I can’t argue with that statement put in those terms. But is it true?
What interests you
My personal experience is that it rings true, but that the argument can have exactly the opposite effect. I was one of the early people – that previously paid no mind – to be switched on to events in Tunisia. I followed the fall on Ben Ali. And then I was early onto Egypt. How come? It was Twitter’s fault. I saw tweets about unrest in Tunisa in my timeline. These tweets piqued my interest. Would I have followed events so closely without Twitter? That is highly unlikely.
The odd thing is I can’t even remember who in my timeline were responsible for those tweets.
This very article is the result of seeing a Tweet by @academicdave (Dave Parry) of Eli Pariser’s article. I discovered @academicdave when I saw Tweets about @techsoc’s brilliant blog posts about Tunisia. I followed her. I found out she and Dave are Twitter debating partners AND she recommended I follow him.
The key is that a dying squirrel in my front yard is unlikely to be of more interest to me than people dying in Africa in a revolution by young people, against a tyrant.
Serendipity is relevant surprises
Jeff Jarvis points out that serendipity is not to be confused with randomness. It is in fact unexpected relevance. And Jarvis reckons our friends, our social connections are best placed to deliver this relevance:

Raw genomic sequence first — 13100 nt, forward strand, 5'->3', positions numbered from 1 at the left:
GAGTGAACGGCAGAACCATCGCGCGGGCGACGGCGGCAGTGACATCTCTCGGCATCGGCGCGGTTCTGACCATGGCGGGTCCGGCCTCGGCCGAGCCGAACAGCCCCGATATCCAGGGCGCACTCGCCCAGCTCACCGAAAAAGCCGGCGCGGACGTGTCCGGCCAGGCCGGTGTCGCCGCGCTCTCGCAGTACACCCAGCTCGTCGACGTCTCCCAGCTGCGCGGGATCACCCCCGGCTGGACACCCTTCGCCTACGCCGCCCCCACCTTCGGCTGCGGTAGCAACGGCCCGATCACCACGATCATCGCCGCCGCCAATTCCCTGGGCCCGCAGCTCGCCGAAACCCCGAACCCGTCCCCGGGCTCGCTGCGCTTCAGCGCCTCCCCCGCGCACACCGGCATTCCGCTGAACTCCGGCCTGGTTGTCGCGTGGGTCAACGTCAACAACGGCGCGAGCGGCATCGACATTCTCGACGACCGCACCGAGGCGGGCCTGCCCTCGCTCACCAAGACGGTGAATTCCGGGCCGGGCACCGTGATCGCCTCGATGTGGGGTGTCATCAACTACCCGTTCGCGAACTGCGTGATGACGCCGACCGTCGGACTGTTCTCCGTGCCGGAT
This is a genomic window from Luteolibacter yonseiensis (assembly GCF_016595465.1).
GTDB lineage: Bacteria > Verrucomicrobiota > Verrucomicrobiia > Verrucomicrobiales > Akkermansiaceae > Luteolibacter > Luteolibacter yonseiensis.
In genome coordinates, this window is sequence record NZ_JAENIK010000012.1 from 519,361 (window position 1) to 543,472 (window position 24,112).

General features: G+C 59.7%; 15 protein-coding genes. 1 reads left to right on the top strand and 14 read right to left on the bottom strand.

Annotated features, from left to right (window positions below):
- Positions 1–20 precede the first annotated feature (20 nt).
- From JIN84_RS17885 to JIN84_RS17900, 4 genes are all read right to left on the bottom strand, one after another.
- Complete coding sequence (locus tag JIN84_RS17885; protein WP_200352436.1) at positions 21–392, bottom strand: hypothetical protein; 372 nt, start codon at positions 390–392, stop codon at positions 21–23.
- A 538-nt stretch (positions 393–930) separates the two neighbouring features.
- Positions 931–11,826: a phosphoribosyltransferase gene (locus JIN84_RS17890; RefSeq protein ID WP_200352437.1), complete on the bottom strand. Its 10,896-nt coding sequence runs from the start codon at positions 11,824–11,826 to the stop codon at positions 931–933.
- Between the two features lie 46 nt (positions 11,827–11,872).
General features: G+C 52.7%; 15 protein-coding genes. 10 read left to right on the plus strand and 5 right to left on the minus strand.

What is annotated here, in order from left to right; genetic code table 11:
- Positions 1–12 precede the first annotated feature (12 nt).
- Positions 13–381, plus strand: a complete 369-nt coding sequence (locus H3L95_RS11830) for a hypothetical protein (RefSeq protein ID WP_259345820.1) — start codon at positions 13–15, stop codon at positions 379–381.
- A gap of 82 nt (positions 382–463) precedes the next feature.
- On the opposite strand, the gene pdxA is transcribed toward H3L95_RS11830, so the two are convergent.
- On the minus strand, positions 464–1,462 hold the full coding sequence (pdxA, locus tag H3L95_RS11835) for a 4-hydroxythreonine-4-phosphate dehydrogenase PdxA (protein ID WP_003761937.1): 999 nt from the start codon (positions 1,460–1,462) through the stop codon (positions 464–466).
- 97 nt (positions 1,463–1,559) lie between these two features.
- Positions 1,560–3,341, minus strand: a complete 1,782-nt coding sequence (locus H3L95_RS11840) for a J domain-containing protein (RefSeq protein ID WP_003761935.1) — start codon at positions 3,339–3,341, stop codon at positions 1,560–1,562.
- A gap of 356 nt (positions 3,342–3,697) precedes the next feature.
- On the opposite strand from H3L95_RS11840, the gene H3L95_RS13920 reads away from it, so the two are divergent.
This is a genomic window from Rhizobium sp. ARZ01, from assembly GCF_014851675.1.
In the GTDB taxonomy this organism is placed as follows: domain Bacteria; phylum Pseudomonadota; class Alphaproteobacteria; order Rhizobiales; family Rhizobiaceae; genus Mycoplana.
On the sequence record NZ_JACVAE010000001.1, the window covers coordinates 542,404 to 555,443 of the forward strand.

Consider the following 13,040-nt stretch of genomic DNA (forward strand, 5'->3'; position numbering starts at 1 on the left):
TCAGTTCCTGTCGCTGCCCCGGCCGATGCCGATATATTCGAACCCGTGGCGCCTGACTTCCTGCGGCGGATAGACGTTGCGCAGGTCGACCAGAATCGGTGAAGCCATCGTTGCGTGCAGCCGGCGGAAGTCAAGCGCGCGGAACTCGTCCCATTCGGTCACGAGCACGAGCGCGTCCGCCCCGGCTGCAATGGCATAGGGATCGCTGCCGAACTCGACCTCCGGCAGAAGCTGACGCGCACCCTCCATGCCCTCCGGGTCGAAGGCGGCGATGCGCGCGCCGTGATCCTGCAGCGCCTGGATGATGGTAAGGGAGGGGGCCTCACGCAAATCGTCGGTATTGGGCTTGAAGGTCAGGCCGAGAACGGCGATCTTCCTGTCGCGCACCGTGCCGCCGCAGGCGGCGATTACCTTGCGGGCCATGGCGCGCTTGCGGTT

Can we still get serendipity online? Of course, we can and do — mostly on Twitter and Facebook. Serendipity comes from friends who find that story and — like an editor — pass it on. If we share their judgment, we may like what they share and call that serendipity. But there’s plenty that passes me by on Twitter that I don’t like; it’s serendipitous by the usual definitions but it doesn’t work for me because it has no value; it’s not relevant.
Can an algorithm serve us serendipity? Maybe, if it has enough signals of what we and people we trust like, what interests us, what we need, our context. It can calculate and predict and try to serve our relevance and serendipity. I think serendipity comes not from one-size-fits-all editing but from better targeting across a larger pool of possibilities. If Google can intuit intent, I think it can also serve surprise and serendipity.
The generalist media provider can not deliver niche relevance, your friends, your peers are often more likely to. The real trouble then is us. The real problem is our thresholds of what we consider to be relevant.
The problem is not necessarily that new technologies insulate us from people that know better what we should pay attention to. The problem is that we get out of these technologies what we put into them. The responsibility for consuming and spreading media has fallen on us. Jake Levine points out that:
In the distributed social web, where every participant is a content producer, the audience must curate the curators!
And this is a constant process. On at least a weekly basis I adjust and tweak my Twitter graph.
Posted by Wessel van Rensburg